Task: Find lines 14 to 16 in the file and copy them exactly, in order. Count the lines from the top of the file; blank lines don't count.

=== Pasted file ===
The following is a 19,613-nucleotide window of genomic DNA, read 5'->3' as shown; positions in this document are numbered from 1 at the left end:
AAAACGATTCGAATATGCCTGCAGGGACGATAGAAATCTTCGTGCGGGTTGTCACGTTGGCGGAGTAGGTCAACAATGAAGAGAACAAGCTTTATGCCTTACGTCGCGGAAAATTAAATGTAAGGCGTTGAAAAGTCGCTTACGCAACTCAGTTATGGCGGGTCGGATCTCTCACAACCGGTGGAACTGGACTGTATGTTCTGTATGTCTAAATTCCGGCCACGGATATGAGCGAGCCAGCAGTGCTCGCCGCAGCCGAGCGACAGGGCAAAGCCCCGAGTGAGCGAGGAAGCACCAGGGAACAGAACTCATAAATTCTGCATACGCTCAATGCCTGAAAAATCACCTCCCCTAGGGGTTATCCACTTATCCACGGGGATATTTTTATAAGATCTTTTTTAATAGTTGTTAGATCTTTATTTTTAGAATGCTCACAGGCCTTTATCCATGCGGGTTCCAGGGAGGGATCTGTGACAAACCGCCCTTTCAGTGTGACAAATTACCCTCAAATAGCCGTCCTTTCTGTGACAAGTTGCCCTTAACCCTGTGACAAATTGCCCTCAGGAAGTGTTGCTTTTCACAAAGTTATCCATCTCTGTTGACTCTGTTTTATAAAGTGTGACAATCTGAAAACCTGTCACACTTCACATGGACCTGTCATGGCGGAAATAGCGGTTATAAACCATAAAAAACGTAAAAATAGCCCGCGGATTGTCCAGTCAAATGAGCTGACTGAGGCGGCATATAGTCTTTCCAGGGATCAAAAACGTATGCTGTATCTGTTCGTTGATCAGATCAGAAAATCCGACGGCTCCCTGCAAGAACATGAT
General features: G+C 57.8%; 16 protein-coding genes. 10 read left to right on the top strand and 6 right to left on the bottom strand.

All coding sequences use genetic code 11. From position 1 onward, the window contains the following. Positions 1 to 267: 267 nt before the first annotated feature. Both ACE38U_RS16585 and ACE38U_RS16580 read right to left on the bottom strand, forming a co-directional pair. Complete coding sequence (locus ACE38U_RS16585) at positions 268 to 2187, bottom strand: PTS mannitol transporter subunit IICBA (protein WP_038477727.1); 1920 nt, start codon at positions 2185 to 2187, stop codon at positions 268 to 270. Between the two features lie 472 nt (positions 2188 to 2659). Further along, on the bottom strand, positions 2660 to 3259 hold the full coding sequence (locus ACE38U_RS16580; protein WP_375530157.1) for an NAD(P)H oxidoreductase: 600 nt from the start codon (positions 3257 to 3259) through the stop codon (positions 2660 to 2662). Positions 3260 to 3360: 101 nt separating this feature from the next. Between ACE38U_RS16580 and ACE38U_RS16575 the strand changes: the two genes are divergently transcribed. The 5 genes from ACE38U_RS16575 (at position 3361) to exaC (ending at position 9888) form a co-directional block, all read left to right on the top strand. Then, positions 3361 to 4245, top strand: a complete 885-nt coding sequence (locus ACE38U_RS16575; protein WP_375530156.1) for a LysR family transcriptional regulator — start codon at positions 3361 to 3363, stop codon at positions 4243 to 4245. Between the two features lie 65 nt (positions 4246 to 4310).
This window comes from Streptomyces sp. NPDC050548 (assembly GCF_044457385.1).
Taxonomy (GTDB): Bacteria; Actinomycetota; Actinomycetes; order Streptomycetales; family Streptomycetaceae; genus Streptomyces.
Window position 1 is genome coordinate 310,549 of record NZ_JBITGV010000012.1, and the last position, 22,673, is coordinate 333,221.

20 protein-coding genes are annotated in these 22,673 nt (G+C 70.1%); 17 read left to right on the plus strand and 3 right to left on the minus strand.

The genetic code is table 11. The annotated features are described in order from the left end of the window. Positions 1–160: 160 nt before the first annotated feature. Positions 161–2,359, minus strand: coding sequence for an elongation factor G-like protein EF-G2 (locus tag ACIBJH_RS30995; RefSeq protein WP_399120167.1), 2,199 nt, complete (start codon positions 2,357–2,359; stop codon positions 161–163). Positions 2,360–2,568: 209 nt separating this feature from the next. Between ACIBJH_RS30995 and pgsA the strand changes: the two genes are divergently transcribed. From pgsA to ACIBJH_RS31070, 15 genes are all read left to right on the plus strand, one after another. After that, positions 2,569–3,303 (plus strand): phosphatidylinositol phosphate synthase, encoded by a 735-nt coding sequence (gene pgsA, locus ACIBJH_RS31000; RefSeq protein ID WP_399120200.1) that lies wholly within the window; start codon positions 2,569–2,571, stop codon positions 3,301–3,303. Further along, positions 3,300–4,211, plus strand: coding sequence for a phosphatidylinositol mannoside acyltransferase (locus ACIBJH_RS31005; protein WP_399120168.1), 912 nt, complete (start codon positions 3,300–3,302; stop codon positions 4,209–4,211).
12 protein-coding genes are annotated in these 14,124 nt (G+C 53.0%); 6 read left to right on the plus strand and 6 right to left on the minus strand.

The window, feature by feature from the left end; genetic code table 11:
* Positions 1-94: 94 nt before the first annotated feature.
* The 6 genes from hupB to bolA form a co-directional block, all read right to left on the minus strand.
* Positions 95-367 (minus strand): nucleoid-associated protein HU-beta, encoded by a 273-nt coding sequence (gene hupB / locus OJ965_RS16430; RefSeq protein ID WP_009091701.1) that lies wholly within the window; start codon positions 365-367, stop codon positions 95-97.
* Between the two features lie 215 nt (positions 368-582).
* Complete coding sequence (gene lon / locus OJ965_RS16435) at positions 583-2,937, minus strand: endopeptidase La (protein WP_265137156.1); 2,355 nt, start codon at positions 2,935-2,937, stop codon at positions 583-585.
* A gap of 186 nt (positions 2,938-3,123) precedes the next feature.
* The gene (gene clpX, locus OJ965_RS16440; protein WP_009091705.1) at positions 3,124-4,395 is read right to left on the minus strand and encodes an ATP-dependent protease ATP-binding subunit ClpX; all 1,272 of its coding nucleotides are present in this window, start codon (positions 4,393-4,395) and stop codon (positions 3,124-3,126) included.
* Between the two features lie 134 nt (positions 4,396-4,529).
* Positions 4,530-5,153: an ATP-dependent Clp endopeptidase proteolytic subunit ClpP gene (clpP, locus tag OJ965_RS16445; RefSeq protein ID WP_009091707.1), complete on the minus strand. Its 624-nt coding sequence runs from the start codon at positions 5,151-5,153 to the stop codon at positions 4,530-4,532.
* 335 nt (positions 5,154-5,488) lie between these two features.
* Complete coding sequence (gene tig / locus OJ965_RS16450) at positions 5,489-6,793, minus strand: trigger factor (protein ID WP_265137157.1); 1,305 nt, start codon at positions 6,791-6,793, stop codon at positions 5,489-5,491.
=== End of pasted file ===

* Positions 95-367 (minus strand): nucleoid-associated protein HU-beta, encoded by a 273-nt coding sequence (gene hupB / locus OJ965_RS16430; RefSeq protein ID WP_009091701.1) that lies wholly within the window; start codon positions 365-367, stop codon positions 95-97.
* Between the two features lie 215 nt (positions 368-582).
* Complete coding sequence (gene lon / locus OJ965_RS16435) at positions 583-2,937, minus strand: endopeptidase La (protein WP_265137156.1); 2,355 nt, start codon at positions 2,935-2,937, stop codon at positions 583-585.